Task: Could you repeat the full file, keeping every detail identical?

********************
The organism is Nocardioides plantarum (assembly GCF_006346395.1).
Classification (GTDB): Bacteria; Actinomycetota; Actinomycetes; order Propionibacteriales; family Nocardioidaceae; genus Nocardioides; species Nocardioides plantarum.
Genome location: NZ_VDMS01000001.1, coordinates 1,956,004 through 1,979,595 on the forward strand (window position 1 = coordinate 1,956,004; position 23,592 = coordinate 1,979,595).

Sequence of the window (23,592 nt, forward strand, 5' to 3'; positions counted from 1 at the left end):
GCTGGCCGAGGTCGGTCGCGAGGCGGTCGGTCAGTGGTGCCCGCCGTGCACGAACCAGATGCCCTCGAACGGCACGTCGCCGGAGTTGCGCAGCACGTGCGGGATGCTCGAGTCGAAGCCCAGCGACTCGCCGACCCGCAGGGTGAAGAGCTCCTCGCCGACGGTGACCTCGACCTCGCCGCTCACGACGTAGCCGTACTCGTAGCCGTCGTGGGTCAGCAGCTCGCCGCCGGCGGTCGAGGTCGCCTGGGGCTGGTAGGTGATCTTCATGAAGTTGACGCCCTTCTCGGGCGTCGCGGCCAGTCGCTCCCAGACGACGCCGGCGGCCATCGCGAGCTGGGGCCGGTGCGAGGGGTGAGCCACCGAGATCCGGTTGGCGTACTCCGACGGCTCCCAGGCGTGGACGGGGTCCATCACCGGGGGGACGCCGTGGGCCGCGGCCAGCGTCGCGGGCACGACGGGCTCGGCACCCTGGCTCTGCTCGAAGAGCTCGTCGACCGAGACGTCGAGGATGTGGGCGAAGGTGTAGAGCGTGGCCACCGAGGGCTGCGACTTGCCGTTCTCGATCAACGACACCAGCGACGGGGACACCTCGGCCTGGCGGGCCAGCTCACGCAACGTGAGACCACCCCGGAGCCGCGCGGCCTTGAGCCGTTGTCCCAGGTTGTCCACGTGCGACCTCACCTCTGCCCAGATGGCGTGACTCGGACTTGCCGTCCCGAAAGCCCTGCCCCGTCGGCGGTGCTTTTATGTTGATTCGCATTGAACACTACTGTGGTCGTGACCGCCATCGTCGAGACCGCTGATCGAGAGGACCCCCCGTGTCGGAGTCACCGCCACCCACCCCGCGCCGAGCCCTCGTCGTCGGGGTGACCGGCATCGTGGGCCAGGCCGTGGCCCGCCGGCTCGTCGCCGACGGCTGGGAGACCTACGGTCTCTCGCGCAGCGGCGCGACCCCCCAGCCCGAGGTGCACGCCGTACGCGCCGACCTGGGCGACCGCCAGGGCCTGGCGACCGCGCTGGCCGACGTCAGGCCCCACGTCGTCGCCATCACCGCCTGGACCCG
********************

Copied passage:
The organism is Nocardioides plantarum (assembly GCF_006346395.1).
Classification (GTDB): Bacteria; Actinomycetota; Actinomycetes; order Propionibacteriales; family Nocardioidaceae; genus Nocardioides; species Nocardioides plantarum.
Genome location: NZ_VDMS01000001.1, coordinates 1,956,004 through 1,979,595 on the forward strand (window position 1 = coordinate 1,956,004; position 23,592 = coordinate 1,979,595).

Sequence of the window (23,592 nt, forward strand, 5' to 3'; positions counted from 1 at the left end):
GCTGGCCGAGGTCGGTCGCGAGGCGGTCGGTCAGTGGTGCCCGCCGTGCACGAACCAGATGCCCTCGAACGGCACGTCGCCGGAGTTGCGCAGCACGTGCGGGATGCTCGAGTCGAAGCCCAGCGACTCGCCGACCCGCAGGGTGAAGAGCTCCTCGCCGACGGTGACCTCGACCTCGCCGCTCACGACGTAGCCGTACTCGTAGCCGTCGTGGGTCAGCAGCTCGCCGCCGGCGGTCGAGGTCGCCTGGGGCTGGTAGGTGATCTTCATGAAGTTGACGCCCTTCTCGGGCGTCGCGGCCAGTCGCTCCCAGACGACGCCGGCGGCCATCGCGAGCTGGGGCCGGTGCGAGGGGTGAGCCACCGAGATCCGGTTGGCGTACTCCGACGGCTCCCAGGCGTGGACGGGGTCCATCACCGGGGGGACGCCGTGGGCCGCGGCCAGCGTCGCGGGCACGACGGGCTCGGCACCCTGGCTCTGCTCGAAGAGCTCGTCGACCGAGACGTCGAGGATGTGGGCGAAGGTGTAGAGCGTGGCCACCGAGGGCTGCGACTTGCCGTTCTCGATCAACGACACCAGCGACGGGGACACCTCGGCCTGGCGGGCCAGCTCACGCAACGTGAGACCACCCCGGAGCCGCGCGGCCTTGAGCCGTTGTCCCAGGTTGTCCACGTGCGACCTCACCTCTGCCCAGATGGCGTGACTCGGACTTGCCGTCCCGAAAGCCCTGCCCCGTCGGCGGTGCTTTTATGTTGATTCGCATTGAACACTACTGTGGTCGTGACCGCCATCGTCGAGACCGCTGATCGAGAGGACCCCCCGTGTCGGAGTCACCGCCACCCACCCCGCGCCGAGCCCTCGTCGTCGGGGTGACCGGCATCGTGGGCCAGGCCGTGGCCCGCCGGCTCGTCGCCGACGGCTGGGAGACCTACGGTCTCTCGCGCAGCGGCGCGACCCCCCAGCCCGAGGTGCACGCCGTACGCGCCGACCTGGGCGACCGCCAGGGCCTGGCGACCGCGCTGGCCGACGTCAGGCCCCACGTCGTCGCCATCACCGCCTGGACCCG